Youth party organisation: High profile MP is far from reality

The debate on Moderaterne MP Jon Stephensen rages on as Unge Moderater reacts to his desire to return to politics

“It is as far from reality as it can be when he is already talking about a return to politics”, Max Manøe Bjerregaard, Unge Moderater, told Berlingske newspaper.

Jon Stephensen is under heavy scrutiny following Sunday’s revelations that the 63-year-old MP sent an inappropriate message to a 19-year-old female member of the youth party in February. 

The statement from the youth organisation comes after Stephensen’s party leader Lars Løkke Rasmussen, the foreign minister, said in a video on Facebook that the high-profile MP would not be kicked ousted by the party, but rather take an extended leave

Things heated up again Tuesday after Rasmussen’s statement. More than 1,000 people from the Danish cultural scene expressed their distrust of Stephensen, Rasmussen and the rest of the party’s leadership in an open letter.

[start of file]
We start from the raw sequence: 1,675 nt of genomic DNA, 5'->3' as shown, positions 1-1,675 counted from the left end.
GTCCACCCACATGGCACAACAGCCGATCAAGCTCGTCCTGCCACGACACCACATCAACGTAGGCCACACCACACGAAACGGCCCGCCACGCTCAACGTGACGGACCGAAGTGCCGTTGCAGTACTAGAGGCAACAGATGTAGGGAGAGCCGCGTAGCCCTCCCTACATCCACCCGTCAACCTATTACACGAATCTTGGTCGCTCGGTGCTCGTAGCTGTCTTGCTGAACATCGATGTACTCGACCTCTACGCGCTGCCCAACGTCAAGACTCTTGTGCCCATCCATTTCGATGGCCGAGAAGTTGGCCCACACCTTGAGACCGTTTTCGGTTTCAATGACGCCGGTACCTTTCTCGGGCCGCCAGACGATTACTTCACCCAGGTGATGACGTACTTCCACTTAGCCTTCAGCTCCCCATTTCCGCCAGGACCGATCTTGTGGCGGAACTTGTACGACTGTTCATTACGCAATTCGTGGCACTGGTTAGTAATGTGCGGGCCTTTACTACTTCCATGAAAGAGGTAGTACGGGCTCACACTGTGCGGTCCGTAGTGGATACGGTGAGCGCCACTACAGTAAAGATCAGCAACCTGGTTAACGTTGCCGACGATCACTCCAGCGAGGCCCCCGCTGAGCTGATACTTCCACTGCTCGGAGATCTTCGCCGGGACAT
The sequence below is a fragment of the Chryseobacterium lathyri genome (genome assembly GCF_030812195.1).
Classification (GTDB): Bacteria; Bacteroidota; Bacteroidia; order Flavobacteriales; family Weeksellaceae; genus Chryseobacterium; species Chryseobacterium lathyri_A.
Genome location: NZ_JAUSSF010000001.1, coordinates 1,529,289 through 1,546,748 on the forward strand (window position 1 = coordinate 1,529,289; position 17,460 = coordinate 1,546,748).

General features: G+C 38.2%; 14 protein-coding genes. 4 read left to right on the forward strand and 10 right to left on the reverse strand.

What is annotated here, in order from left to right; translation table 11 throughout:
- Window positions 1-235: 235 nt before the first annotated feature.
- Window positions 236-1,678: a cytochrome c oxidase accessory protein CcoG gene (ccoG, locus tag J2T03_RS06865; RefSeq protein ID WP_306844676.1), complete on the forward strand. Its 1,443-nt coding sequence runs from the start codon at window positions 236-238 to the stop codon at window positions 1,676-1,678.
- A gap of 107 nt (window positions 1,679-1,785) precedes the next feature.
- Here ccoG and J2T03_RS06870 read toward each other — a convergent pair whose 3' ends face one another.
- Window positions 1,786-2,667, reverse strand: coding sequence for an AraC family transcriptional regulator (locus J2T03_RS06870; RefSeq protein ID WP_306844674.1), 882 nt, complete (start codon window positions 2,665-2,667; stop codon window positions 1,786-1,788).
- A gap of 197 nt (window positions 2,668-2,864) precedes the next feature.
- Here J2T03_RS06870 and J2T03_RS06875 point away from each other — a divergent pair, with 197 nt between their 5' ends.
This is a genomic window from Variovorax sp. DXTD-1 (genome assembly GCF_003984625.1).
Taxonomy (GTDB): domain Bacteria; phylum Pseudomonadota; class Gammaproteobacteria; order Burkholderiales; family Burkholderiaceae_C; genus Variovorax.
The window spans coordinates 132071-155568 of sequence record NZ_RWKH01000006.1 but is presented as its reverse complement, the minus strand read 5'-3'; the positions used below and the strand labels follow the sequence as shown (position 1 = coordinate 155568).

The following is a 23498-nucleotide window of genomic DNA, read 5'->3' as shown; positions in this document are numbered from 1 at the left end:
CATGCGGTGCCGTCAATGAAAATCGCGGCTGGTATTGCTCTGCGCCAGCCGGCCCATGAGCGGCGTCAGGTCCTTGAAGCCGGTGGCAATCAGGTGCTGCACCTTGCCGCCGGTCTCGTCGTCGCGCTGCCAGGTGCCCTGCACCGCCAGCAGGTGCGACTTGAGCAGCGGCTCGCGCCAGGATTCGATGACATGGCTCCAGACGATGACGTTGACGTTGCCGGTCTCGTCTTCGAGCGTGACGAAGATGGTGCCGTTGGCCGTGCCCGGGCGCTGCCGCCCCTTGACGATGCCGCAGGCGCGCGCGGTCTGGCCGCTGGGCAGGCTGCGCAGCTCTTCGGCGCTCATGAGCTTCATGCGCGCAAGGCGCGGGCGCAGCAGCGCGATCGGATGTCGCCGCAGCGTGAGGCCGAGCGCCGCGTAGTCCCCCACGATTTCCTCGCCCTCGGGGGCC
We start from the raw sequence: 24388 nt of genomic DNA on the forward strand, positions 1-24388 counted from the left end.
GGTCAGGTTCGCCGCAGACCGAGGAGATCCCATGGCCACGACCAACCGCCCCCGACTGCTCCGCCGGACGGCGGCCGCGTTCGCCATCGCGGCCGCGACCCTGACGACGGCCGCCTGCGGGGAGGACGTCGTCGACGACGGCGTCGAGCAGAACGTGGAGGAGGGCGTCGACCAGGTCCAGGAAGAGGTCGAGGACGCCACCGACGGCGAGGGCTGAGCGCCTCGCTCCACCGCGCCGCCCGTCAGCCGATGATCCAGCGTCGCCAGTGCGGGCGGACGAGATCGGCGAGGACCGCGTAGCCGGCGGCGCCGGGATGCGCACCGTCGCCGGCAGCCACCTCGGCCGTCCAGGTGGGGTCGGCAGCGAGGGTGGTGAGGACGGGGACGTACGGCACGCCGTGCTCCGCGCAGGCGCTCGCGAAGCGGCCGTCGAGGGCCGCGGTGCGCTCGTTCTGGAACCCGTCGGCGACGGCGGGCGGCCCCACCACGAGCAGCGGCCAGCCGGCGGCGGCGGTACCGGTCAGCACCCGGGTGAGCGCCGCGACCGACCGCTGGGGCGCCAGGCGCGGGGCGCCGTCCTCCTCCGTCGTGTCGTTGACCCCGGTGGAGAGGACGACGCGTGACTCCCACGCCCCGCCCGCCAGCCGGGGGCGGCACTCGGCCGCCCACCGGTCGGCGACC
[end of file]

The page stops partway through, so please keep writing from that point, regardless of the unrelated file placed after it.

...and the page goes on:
The former manager of Aveny Teatret in Frederiksberg, has been widely criticised in recent months for other issues and musician Pernille Rosendahl, who signed the letter herself, told TV 2 that “the right thing to do would be to say that Stephensen is a thing of the past in Danish politics.”

READ ALSO: Accused #MeToo politician Jon Stephensen to take extended leave

Wants to restore trust 
Stephensen has himself commented on Sunday’s revelations about his message to the 19-year-old woman, in which he wrote that she “is beautiful with the most delicious body”.

In an email to newsagency Ritzau, Stephensen apologised to the party and the 19-year-old woman. 

He also emphasised that his political ambitions are intact.

“I will therefore spend the coming time and months looking inward to become the version of myself required to return healed, strengthened and to restore trust in the voters, my party the Moderates and my fellow party members,” he wrote.

For the government the case is tricky. There are 179 mandates in Parliament, four of which are elected in the North Atlantic (Greenland and the Faroe Islands).

While the government will not be in the minority if a mandate – Stephensen, for instance – leaves the coalition, life will certainly become more difficult. 

In his Facebook video Rasmussen commented that excluding Stephensen now would constitute an overreaction.